In most countries, there is a culture of taboo and secrecy around menstrual health and hygiene. Just think of all those ridiculous commercials for sanitary products that allow you to engage in activities ‘without anyone knowing’ you are menstruating – even if you are wearing white spandex or leaping in the air or whatever. Last year, a British company named Bodyform made this brilliant commercial to try and debunk some of the secrecy around ‘period talk’ but still, we persist in treating menstruation like a hush-hush taboo:
This doesn’t seem like such a big problem until we realize that menstrual supplies – and their lack – is a critical issue of dignity, mobility, and human rights for girls and women around the world.
Take the importance of menstrual supplies to girls’ education.
During a meeting for an upcoming TEDx event at Sarah Lawrence College, I was listening to a graduate student named Ellie Roscher describe a successful educational model in an impoverished slum outside Nairobi, Kenya. Run by a local man who wanted to make sure that girls from his community could get the same opportunities as boys, The Kibera Girls Soccer Academy understands the local pressures that keep girls from higher education, including the fact that a free education is not actually free. Families who chose to send their girls to school in deeply impoverished communities around the world are losing their labor – either in the form of outside income or domestic labor taking care of family members and cooking meals. At the very least, families have to pay for the food and supplies that their school-going children require.
And so, The Kibera Girls Soccer Academy not only provides the girls with what they need to study, but offers all students and teachers one meal every day, as well as sanitary supplies. This last fact may seem startling. Sanitary supplies? How can that be as important as pencils, or books, or a warm, nourishing meal? Yet, without sanitary products, girl students in the Global South are often prevented from leaving their homes and attending school. Why? Firstly, and most obviously, many women living in poverty cannot afford good quality products and make do with rags or other non-absorbent materials, such as bark or grasses.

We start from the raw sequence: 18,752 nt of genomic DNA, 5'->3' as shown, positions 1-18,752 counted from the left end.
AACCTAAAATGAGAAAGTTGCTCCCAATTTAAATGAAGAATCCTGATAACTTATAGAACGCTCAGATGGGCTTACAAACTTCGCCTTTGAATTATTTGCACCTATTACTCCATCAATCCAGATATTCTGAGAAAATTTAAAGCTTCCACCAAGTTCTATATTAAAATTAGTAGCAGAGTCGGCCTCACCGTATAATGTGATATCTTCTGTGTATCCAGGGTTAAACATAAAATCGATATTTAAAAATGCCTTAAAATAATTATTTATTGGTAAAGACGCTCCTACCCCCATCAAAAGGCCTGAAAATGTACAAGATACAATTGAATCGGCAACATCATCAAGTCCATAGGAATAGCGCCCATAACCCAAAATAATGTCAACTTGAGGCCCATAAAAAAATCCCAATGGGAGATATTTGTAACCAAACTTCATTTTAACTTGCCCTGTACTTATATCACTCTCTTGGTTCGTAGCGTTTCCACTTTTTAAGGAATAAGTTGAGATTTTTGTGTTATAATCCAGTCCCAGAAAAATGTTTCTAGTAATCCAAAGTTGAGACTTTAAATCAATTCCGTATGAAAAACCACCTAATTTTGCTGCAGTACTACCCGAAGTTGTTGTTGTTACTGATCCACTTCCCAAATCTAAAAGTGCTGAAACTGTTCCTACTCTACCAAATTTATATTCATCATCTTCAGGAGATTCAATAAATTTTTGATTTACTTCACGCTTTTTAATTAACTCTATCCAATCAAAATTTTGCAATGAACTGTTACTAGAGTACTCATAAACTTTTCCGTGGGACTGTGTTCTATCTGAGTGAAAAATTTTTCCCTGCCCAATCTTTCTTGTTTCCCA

But there are local initiatives addressing this problem. For instance, a project in the Amuru and Gulu regions of Uganda has students staying after school to make sanitary pads using cheap, readily available local materials. These absorbent pads can be washed and used again, and their availability has helped curb the rampant absenteeism from school that is common among adolescent girls during their menstrual periods. Another example is the sustainable health enterprise (the she28campaign), which is developing a franchise model to make and distribute ecologically-friendly sanitary products made from local materials like banana fronds.
Check out their terrific video:
I have heard, from a personal friend, about a female-run, locally owned sanitary pad factory outside Dhaka, Bangladesh that does similar work. Due to shame and secrecy around menstruation in this community, women often wash out menstrual cloths quickly in the dark, incompletely drying them in hidden locations such as under thatched roofs, where the cloths might attract bugs or breed fungus. When the cloths are used again, women often develop gynecologic infections. The local factory has not only helped to change cultural taboos around menstruation, but has created vital sources for employment while providing women of the community clean, locally-produced sanitary supplies.
(In a related issue, after the much-publicized New Delhi rape case in the fall, there was this interesting article written about the connection between safe, private bathrooms for women in South Asia and the risk of rape and sexual violence.)
But the availability of sanitary supplies as a women’s human rights issue is not simply confined to the Global South. It is similarly an issue of justice among women who are incarcerated in the U.S. Due to budget cuts in California, for instance, prisons have rationed incarcerated women’s toothpaste and soap as well as sanitary supplies, leading women to engage in prostitution in exchange for basic hygiene goods. In other U.S. prisons, women must buy pads and tampons from the prison commissary. Women without outside friends or family who can send them cash have to do without. In one facility, women who got creative and made tampons with (also rationed) toilet paper had these items taken away. Three pads per month? Doesn’t seem adequate or hygienic to me.
Women and girls, whether in the Global North or South, whether incarcerated or not, have the right to move about in the world with dignity and hygiene. The lack of conversation around sanitary supplies as a women’s human right strikes me as part and parcel of the ‘hidden’ or ‘shameful’ stigma around menstruation. But unless we can talk about the fact that sanitary products are an essential part of women’s social justice, how can we act on it?
No more hiding in the shadows. No more leaping through euphemistic meadows.
Girls and women need access to sanitary goods. People of all genders need to talk about and deal with menstruation and women’s embodied issues without shame.
For more information visit the Society for Menstrual Cycle Research: www.menstruationresearch.org
Image courtesy of IRIN, a service of the UN office for the Coordination of Humanitarian Affairs.